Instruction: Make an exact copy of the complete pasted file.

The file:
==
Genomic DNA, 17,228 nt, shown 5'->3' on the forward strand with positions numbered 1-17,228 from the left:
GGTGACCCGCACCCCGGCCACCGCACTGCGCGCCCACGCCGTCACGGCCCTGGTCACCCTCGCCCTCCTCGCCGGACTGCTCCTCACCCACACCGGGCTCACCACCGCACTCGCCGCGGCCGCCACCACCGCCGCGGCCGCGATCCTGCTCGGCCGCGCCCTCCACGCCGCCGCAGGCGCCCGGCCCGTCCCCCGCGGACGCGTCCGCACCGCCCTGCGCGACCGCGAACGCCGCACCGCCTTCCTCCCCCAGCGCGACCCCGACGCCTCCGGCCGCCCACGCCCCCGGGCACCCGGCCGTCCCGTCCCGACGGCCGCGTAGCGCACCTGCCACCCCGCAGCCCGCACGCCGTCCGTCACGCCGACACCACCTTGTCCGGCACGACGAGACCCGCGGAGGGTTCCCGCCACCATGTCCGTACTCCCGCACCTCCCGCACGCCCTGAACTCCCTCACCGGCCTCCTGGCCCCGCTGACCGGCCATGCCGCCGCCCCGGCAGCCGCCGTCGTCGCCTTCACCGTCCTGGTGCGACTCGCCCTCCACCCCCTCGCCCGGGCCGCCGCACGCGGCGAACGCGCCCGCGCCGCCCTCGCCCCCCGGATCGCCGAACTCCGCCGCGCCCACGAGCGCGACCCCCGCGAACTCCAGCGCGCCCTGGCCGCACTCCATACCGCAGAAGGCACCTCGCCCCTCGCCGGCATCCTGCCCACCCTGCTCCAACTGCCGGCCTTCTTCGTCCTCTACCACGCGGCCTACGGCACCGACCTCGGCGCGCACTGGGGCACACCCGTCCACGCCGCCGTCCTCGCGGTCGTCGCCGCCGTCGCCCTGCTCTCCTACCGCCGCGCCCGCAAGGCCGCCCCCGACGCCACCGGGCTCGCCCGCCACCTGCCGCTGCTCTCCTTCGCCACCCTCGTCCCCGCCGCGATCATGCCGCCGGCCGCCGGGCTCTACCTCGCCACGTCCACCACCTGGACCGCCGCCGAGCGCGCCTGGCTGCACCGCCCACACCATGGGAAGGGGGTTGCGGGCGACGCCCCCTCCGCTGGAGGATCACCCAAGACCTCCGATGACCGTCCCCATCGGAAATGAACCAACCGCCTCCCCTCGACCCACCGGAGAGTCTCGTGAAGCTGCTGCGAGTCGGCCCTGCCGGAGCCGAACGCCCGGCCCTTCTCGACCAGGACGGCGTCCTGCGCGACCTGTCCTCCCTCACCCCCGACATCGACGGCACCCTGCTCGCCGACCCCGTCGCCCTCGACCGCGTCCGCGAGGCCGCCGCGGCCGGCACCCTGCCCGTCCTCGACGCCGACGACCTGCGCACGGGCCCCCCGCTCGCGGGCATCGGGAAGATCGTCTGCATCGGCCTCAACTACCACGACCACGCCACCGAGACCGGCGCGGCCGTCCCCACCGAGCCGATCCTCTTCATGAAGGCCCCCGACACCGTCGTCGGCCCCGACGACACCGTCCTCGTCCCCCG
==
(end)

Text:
Genomic DNA, 17,228 nt, shown 5'->3' on the forward strand with positions numbered 1-17,228 from the left:
GGTGACCCGCACCCCGGCCACCGCACTGCGCGCCCACGCCGTCACGGCCCTGGTCACCCTCGCCCTCCTCGCCGGACTGCTCCTCACCCACACCGGGCTCACCACCGCACTCGCCGCGGCCGCCACCACCGCCGCGGCCGCGATCCTGCTCGGCCGCGCCCTCCACGCCGCCGCAGGCGCCCGGCCCGTCCCCCGCGGACGCGTCCGCACCGCCCTGCGCGACCGCGAACGCCGCACCGCCTTCCTCCCCCAGCGCGACCCCGACGCCTCCGGCCGCCCACGCCCCCGGGCACCCGGCCGTCCCGTCCCGACGGCCGCGTAGCGCACCTGCCACCCCGCAGCCCGCACGCCGTCCGTCACGCCGACACCACCTTGTCCGGCACGACGAGACCCGCGGAGGGTTCCCGCCACCATGTCCGTACTCCCGCACCTCCCGCACGCCCTGAACTCCCTCACCGGCCTCCTGGCCCCGCTGACCGGCCATGCCGCCGCCCCGGCAGCCGCCGTCGTCGCCTTCACCGTCCTGGTGCGACTCGCCCTCCACCCCCTCGCCCGGGCCGCCGCACGCGGCGAACGCGCCCGCGCCGCCCTCGCCCCCCGGATCGCCGAACTCCGCCGCGCCCACGAGCGCGACCCCCGCGAACTCCAGCGCGCCCTGGCCGCACTCCATACCGCAGAAGGCACCTCGCCCCTCGCCGGCATCCTGCCCACCCTGCTCCAACTGCCGGCCTTCTTCGTCCTCTACCACGCGGCCTACGGCACCGACCTCGGCGCGCACTGGGGCACACCCGTCCACGCCGCCGTCCTCGCGGTCGTCGCCGCCGTCGCCCTGCTCTCCTACCGCCGCGCCCGCAAGGCCGCCCCCGACGCCACCGGGCTCGCCCGCCACCTGCCGCTGCTCTCCTTCGCCACCCTCGTCCCCGCCGCGATCATGCCGCCGGCCGCCGGGCTCTACCTCGCCACGTCCACCACCTGGACCGCCGCCGAGCGCGCCTGGCTGCACCGCCCACACCATGGGAAGGGGGTTGCGGGCGACGCCCCCTCCGCTGGAGGATCACCCAAGACCTCCGATGACCGTCCCCATCGGAAATGAACCAACCGCCTCCCCTCGACCCACCGGAGAGTCTCGTGAAGCTGCTGCGAGTCGGCCCTGCCGGAGCCGAACGCCCGGCCCTTCTCGACCAGGACGGCGTCCTGCGCGACCTGTCCTCCCTCACCCCCGACATCGACGGCACCCTGCTCGCCGACCCCGTCGCCCTCGACCGCGTCCGCGAGGCCGCCGCGGCCGGCACCCTGCCCGTCCTCGACGCCGACGACCTGCGCACGGGCCCCCCGCTCGCGGGCATCGGGAAGATCGTCTGCATCGGCCTCAACTACCACGACCACGCCACCGAGACCGGCGCGGCCGTCCCCACCGAGCCGATCCTCTTCATGAAGGCCCCCGACACCGTCGTCGGCCCCGACGACACCGTCCTCGTCCCCCG